Thursday, May 19, 2011
Qrac meets Kwintus
Qrac is home! After five weeks at a the equestrian facility where he’d been living since I brought him back from the South of France, I took a deep breath, grabbed my courage with both hands (that’s a French saying, by the way. I just translated it directly and think it came out kind of cute. Does it exist in English?), and, last Saturday morning, hauled him over to “my stables” where I introduced him to Kwintus.
I’d initially chosen to stable him temporarily elsewhere because, as yet, my stables doesn’t yet have an indoor arena, and I thought it would be safer to get to know him in an enclosed area. Also, my trainer lives close by, making it easier for her to come more often than just once a week. It worked out really well, and despite the pickle I got myself into in the two weeks where Marie-Valentine was away coaching at FEI competitions(remember the tumbleweeding I described in my previous “Semi-Floppy” post?), our final week there was brilliant as I managed to have a lesson a day. By our final lesson last Friday tumbleweeding was almost a distant memory. So happy was I that I joked with my trainer about employing her full time! Imagine how cool that would be?! I really need to play the lottery…
Jokes apart, as brilliant as it was to for me to have more regular access to Marie-Valentine’s lessons, I was impatient to take Qrac “home”. For one, I missed seeing Kwintus on a regular basis, and with Qrac stabled at one end of lake Geneva, and Kwintus stabled at the other, it was hard to go to both places in one day. I mean, I could manage it, and did so a few times, but it meant spending hours in the car, leaving little time for anything else. But the main reason I couldn’t wait to take Qrac to live with Kwintus was because he never got any fresh air. His stable was dark and small and dusty and muggy, and I literally felt guilty putting him back inside after I’d ridden him, knowing full well he wouldn’t get any light or air or exercise until I returned twenty-four hours later. None of the horses stabled there were being let out to graze yet, and even if they had been, Qrac couldn’t have joined them because the fencing wasn’t adequate for a stallion. And since I was mostly riding in the indoor arena, the poor guy hardly went outside at all. I lay awake at night, worrying about him, which was probably silly as he was perfectly fine. But still…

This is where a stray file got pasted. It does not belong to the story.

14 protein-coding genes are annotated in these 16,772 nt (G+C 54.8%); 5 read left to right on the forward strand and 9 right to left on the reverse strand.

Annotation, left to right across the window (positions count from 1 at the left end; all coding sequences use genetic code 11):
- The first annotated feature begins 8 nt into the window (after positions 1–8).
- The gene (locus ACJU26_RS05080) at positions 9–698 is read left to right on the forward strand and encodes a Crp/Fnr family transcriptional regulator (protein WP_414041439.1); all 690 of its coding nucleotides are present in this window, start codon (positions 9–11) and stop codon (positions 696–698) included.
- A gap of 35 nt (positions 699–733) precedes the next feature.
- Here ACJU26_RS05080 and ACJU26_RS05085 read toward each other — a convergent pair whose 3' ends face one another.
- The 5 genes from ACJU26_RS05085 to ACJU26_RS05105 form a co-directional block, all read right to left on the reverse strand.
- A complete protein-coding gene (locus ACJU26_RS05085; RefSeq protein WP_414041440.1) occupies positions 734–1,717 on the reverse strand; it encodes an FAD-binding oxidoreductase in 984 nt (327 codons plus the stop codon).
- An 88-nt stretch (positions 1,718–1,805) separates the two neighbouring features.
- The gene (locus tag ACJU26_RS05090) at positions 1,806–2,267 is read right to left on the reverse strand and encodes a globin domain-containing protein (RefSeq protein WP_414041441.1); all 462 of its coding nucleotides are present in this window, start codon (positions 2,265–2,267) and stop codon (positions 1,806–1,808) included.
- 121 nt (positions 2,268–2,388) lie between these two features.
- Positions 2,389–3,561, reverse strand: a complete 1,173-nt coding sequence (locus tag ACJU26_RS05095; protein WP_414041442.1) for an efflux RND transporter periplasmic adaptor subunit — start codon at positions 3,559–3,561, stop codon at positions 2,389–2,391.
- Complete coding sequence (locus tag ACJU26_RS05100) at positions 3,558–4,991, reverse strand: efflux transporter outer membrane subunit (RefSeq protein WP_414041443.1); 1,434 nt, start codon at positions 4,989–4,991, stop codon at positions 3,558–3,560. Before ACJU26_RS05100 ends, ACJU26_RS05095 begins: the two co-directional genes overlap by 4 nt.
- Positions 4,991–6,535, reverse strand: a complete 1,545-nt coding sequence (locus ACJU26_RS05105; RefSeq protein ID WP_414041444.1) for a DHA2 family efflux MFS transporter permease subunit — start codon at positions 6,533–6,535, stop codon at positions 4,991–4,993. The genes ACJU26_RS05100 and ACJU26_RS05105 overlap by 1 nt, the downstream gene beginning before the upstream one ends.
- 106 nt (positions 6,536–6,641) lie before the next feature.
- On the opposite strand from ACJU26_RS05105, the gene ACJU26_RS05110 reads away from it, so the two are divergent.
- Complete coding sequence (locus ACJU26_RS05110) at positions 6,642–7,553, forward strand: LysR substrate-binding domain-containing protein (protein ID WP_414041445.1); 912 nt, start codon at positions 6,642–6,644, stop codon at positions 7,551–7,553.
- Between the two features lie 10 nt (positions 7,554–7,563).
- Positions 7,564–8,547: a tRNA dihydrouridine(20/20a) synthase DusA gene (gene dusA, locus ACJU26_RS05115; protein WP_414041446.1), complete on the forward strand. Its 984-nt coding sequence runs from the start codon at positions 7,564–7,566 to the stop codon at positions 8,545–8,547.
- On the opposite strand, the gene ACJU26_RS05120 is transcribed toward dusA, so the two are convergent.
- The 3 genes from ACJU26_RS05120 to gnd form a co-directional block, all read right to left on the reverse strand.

Ideally, on a totally selfish basis, I’d have left him there another few weeks, and have continued to take umpteen lessons a week with Marie-Valentine, consolidating the progress we’ve made, stabilizing the contact and the reaching and the tempo. But I wanted him to be able to graze. I wanted him to have fresh air. I wanted him to more room to move around in his stable. And if it meant I’d only see my trainer once a week, then so be it. We’re not going to the Olympics any time soon, so what’s the rush?
Luckily, Stephanie (the owner of my stables) has recently had the small arena fenced in, and so if all hell breaks loose and Qrac goes loopy while I’m riding him (or even just lunging him), he can’t get out and gallop away on a testosterone fuelled rampage. Not that I think he’s going to do anything of the sort, but I’ve got a vivid imagination.
Qrac has settled into his new and improved lodging beautifully. He goes out every morning for about two or three hours, after which he gets a bit bored and bolshy, so he’s brought in again. He seems to be very taken with Kwintus who is now his next door neighbor, to the point where I’m beginning to wonder whether my stallion might swing both ways! Actually, it’s not just Kwintus he’s into; he gets pretty noisy and hot under the collar whenever there’s any equine activity in the courtyard. I’m guessing he’ll calm down in a week or two, as he reacted similarly when we first arrived at the previous place.
As far as working him goes, I began by lunging him in the small, fenced arena for two days. I had every intention of riding him on the third day, only to arrive at the stables to find he’d cast a shoe clowning around in the field and had to call a local farrier to the rescue. I finally rode him for the first time on Tuesday, with mediocre results. Distracted by Kwintus and Coconut in the adjacent field, I had a hard time keeping him focused, and so we did our fair share of tumbleweeding which was a little disheartening , but I told myself to be reasonable and to give it time. And sure enough, the next day he was much better, responding to my “semi-floppyness” and to my half halts, and enabling me to actually ride his hind leg. I was so pleased by how he went that I my self-confidence shot up, and I actually took him for a cool-down ride around the countryside all by myself! And today, after our workout, I repeated this feat of bravery, even pushing my limits by asking him for a trot! How about that? Are you impressed, or what?!
So, all in all, things are going well. There have been some slightly hairy moments, and I’m becoming more and more aware that owning a stallion is far more complicated than owning a gelding. Qrac is a very laid back stallion, but when he starts snorting and prancing and displaying his very impressive equipment I must admit I tend to get a little nervous. Consequently, I’m already considering having him gelded, as I think it will make life easier, both for him and for me. And even if he is an approved stallion, I didn’t buy him with the intention to breed, so why keep his extra bits if his extra bits might cause even the slightest concern?
What do you think? Do you have any experience or advice?